A solo exhibition of contemporary vessels by Jack Doherty
Saturday 11th - Monday 13th August open 11am – 6pm.
by appointment until Friday 17th August.
Preview Friday 10th August at 5.30pm.
Jack Doherty presents a new body of ceramic interventions inspired and made in response to the place where the artist lives and works.
The exhibition at Garden House explores ideas around home and function but not necessarily utility. The site-sensitive ceramic vessels and installations have been made in direct response to a home environment actively engaging in the architectural spaces where the work is to be encountered. No longer purely utilitarian, these abstract vessels do not conform to conventional use.
Doherty challenges the rules of refinement and containment through the fluidity and energy of his work. The ceramic vessels and sculptural forms he makes are thrown on the potters wheel then carved and shaped to reflect the physicality of making and the process of firing. Questioning the vernacular of domesticity and functionality Doherty describes himself as being; Interested in the usefulness of things. Archetypal forms from history are touchstones in my practice. Vessels made for a contemporary context can be solitary and contemplative or ceremonial; for everyday or a special occasion. I question their place in the world.
The architectural spaces in the house are driving the forms and the concepts behind the vessels. The forms are beyond conventional use, made to articulate the space and create a dialogue with the viewer and the inhabitants who live there. The interaction with the physical spaces in the building record, inform and transform the work whilst reflecting a wider abstract understanding of function and use in daily living.
For our house is our corner of the world.
As has often been said it is our first experience of the universe, a real cosmos in every sense of the word. Gaston Bachelard; Poetics Of Space
Saturday 11th August. Talks. 6.30pm – 8.30pm (Free event limited to 20 places)
Jack Doherty, in conversation with curator Sarah Frangleton. Doherty will discuss his new body of work inspired by Garden House and how the processes of making have informed his practice.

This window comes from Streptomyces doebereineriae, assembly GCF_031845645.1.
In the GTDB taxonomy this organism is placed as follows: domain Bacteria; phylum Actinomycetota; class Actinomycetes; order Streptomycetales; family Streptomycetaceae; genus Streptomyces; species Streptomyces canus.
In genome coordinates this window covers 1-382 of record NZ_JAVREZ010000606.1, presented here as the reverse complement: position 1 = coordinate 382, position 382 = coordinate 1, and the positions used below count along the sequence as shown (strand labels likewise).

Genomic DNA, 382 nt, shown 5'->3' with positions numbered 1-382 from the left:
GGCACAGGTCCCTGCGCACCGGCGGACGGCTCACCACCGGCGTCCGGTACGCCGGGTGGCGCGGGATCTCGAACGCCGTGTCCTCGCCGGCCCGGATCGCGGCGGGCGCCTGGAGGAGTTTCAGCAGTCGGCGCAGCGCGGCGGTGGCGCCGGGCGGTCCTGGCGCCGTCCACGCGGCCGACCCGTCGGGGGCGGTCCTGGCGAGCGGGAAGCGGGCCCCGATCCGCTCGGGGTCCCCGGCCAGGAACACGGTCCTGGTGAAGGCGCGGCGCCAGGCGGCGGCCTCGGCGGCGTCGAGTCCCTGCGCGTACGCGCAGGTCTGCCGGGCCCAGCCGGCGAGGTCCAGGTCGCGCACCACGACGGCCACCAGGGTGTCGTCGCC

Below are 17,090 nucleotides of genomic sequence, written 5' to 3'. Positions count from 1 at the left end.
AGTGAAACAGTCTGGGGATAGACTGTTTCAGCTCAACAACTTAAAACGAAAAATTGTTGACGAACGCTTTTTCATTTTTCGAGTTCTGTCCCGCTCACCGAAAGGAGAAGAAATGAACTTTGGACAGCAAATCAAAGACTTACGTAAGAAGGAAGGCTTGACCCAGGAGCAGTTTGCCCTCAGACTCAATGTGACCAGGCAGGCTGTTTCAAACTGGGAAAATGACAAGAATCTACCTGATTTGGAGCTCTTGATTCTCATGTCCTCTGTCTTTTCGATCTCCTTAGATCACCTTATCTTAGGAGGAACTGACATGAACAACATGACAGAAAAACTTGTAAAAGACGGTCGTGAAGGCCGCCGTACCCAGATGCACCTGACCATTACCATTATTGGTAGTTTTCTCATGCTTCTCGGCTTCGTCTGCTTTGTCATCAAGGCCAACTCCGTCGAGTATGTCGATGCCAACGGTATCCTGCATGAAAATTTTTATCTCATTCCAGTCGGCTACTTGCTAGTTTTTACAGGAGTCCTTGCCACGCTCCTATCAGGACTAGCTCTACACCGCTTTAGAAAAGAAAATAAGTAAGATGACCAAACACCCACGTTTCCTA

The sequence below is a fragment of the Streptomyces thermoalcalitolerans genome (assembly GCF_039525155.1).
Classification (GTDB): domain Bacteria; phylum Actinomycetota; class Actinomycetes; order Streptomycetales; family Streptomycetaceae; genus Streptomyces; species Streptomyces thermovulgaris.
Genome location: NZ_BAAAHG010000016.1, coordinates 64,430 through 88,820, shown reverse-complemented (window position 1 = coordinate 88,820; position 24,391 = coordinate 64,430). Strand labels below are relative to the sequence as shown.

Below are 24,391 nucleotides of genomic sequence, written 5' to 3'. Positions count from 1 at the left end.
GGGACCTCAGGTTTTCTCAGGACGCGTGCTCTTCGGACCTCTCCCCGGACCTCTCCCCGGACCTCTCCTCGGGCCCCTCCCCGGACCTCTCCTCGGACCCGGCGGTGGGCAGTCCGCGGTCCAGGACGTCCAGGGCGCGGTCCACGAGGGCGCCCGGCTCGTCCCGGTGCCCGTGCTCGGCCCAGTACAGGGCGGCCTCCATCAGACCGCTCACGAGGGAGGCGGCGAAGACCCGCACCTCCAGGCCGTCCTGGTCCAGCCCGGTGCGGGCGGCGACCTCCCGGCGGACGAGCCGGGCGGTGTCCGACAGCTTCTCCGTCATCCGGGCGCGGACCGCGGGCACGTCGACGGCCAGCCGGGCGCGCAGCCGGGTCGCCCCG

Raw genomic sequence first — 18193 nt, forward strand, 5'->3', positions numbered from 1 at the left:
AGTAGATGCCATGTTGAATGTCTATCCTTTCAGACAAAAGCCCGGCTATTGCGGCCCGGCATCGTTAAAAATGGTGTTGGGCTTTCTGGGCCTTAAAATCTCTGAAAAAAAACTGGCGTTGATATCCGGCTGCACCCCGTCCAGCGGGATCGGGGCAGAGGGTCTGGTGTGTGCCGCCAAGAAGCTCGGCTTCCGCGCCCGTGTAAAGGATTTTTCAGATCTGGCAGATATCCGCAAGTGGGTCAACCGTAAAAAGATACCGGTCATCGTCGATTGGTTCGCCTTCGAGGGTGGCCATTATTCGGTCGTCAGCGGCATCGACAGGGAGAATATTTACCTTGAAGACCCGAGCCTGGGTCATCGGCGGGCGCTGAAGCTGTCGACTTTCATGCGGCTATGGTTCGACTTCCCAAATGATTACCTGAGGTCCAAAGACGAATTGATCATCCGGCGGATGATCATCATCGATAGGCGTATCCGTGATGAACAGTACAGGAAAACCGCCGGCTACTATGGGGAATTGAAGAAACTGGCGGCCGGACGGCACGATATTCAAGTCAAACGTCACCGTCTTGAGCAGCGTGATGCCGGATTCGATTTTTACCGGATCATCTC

At Home: Talk by Laura Gray; Exploring the relationship between contemporary ceramics practice and domestic space. This relaxed and informal evening talk will take you through how artist-potters Edmund de Waal, Clare Twomey and Anders Ruhwald have used multiples, installation, and site sensitivity to address the relationship between contemporary ceramics practice and domestic space as a frame for, and a participating element in, their work.
Private houses used for exhibitions and displays of art make for a very particular and interesting type of viewing experience. They provide a unique frame for the objects displayed within. Over the last decade, the distinctive domestic-museum environment offered by former homes such as Kettle’s Yard in Cambridge, High Cross House in Devon, Blackwell Arts and Craft House in the Lake District, has become interesting to artists working in the medium of clay. And in some cases, the museum is also the medium.
Laura Gray was formerly Assistant Curator for Art at the Harris Museum and Art Gallery, Preston and a curator in the Fine and Decorative Art department of the National Army Museum in London. She is currently in the final year of her doctorate at Cardiff School of Art.
Sunday 12th August; Bring a picnic and enjoy the garden.
2pm Jack Doherty will give a guided tour through the exhibition.
To reserve a place for the talks or arrange a viewing time
Contact Sarah Frangleton
For details and further information
Directions; From the A30
Travel into Penzance along the promenade to Newlyn.
In Newlyn turn left at the crossroads.
Drive along the coast road until you will arrive at Mousehole.
We recommend the free parking on the left when entering the village or the large car park adjoining the Old Coastguard Hotel.
Garden House is opposite Harding’s garage.
Entrance through the big green gate.
We look forward to seeing you